1NEEDS2POST wrote:
Fri Aug 16, 2019 7:39 pm
Gauge conversion is not as difficult as it's made out to be. The rolling stock is easy to gauge convert. It only took two weeks to convert the Adelaide-Melbourne railway. Adelaide Metro has one fifth the track, plus the sleepers are ready to go. I reckon the Adelaide Metro network could be converted in a weekend.
After the American Civil War the entire American South brought their gauge into line with the rest of the USA.

They converted 11,500 miles of track in 36 hours

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Re: News & Discussion: Trams

#4328 Post by EBG » Sun Aug 18, 2019 11:55 pm

The metropolitan network was supposed to be convert to standard gauge in 2013!!!!!!!!!!!

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Re: News & Discussion: Trams

#4329 Post by [Shuz] » Mon Aug 19, 2019 8:02 am


After the American Civil War the entire American South brought their gauge into line with the rest of the USA.

They converted 11,500 miles of track in 36 hours
Yeah, using black slavery... bit of an important omission there.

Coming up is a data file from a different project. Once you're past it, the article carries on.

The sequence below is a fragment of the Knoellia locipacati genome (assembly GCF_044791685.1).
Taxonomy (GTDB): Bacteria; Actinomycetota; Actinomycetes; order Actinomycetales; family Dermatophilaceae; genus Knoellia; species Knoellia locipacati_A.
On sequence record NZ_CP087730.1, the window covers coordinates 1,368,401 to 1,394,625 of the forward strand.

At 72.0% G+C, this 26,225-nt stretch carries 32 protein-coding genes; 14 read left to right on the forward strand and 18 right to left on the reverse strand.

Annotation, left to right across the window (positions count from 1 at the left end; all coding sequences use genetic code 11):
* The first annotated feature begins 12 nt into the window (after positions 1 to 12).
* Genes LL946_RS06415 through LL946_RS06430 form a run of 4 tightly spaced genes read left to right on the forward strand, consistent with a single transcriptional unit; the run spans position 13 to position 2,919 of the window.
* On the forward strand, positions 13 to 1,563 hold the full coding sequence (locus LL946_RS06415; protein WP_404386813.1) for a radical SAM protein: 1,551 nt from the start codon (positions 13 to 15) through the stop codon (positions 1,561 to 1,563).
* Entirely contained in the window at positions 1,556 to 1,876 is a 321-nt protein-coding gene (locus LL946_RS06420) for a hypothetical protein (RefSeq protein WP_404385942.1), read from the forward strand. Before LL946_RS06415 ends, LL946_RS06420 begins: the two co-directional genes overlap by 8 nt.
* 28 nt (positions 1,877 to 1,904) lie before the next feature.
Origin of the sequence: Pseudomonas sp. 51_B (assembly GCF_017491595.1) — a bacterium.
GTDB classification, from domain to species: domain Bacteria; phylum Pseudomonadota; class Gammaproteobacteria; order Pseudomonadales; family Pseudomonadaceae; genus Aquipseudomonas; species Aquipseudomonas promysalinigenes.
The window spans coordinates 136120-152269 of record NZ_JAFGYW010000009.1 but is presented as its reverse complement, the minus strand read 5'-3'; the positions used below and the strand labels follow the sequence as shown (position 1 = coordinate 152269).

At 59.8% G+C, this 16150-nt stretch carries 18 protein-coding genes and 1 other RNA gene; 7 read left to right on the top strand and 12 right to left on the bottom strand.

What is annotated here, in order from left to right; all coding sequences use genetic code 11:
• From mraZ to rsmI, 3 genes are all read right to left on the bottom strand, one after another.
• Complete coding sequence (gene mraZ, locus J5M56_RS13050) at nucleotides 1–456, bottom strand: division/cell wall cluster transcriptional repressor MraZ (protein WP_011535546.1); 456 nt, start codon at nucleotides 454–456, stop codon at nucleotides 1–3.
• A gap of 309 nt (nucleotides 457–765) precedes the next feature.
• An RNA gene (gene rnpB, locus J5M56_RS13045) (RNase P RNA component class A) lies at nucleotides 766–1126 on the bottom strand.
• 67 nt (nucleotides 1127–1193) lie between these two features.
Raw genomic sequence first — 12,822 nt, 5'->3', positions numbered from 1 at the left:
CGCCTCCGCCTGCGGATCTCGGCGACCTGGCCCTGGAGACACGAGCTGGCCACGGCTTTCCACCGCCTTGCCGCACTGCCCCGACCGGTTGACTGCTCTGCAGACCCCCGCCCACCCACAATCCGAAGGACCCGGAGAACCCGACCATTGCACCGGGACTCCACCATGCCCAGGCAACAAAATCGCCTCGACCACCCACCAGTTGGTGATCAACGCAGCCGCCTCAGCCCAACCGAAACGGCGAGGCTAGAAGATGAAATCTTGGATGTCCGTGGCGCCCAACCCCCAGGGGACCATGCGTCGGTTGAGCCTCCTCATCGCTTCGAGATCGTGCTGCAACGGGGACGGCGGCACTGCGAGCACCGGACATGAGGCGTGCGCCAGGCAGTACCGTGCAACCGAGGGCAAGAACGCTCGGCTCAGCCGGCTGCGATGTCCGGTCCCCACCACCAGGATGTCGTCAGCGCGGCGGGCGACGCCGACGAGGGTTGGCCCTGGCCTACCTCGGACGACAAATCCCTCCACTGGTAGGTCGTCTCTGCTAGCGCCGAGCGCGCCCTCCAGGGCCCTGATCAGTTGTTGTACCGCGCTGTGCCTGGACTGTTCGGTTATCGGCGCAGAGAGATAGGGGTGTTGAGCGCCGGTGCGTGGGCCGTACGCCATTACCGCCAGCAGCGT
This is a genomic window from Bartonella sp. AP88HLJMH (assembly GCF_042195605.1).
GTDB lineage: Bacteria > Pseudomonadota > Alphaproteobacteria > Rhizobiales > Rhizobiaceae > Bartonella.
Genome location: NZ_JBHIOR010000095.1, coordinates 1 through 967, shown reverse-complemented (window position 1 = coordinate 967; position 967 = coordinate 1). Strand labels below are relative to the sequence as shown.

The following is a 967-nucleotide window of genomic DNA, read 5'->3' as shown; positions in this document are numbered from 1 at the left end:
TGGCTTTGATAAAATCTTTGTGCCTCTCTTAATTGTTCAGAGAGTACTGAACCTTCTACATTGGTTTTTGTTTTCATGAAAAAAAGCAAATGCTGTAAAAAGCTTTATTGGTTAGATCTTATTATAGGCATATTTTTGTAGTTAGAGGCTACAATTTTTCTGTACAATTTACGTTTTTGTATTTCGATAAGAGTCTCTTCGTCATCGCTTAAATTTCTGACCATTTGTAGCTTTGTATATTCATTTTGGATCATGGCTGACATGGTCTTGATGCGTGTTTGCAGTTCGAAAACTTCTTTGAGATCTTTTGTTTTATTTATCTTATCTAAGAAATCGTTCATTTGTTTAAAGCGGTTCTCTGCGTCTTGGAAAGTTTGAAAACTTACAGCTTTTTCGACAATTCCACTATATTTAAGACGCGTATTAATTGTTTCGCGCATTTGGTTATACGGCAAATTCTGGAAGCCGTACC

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Re: News & Discussion: Trams

#4330 Post by SRW » Mon Aug 19, 2019 9:06 am

[Shuz] wrote:
Mon Aug 19, 2019 8:02 am

After the American Civil War the entire American South brought their gauge into line with the rest of the USA.

They converted 11,500 miles of track in 36 hours
Yeah, using black slavery... bit of an important omission there.
You might want to reread the timeline there -- after the Civil War and thereby also after emancipation and the 13th Amendment. You probably still have a valid point to make regarding labour rights and standards during the Reconstruction era versus nowadays that would roadblock replicating such a feat.
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Re: News & Discussion: Trams

#4331 Post by Goodsy » Mon Aug 19, 2019 4:26 pm

[Shuz] wrote:
Mon Aug 19, 2019 8:02 am

Yeah, using black slavery... bit of an important omission there.
no..

https://youtu.be/4v81Gwu6BTE?t=274s

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Re: News & Discussion: Trams

#4332 Post by OlympusAnt » Mon Aug 19, 2019 7:23 pm

Spotto wrote:
Fri Aug 16, 2019 8:01 pm
1NEEDS2POST wrote:
Fri Aug 16, 2019 7:39 pm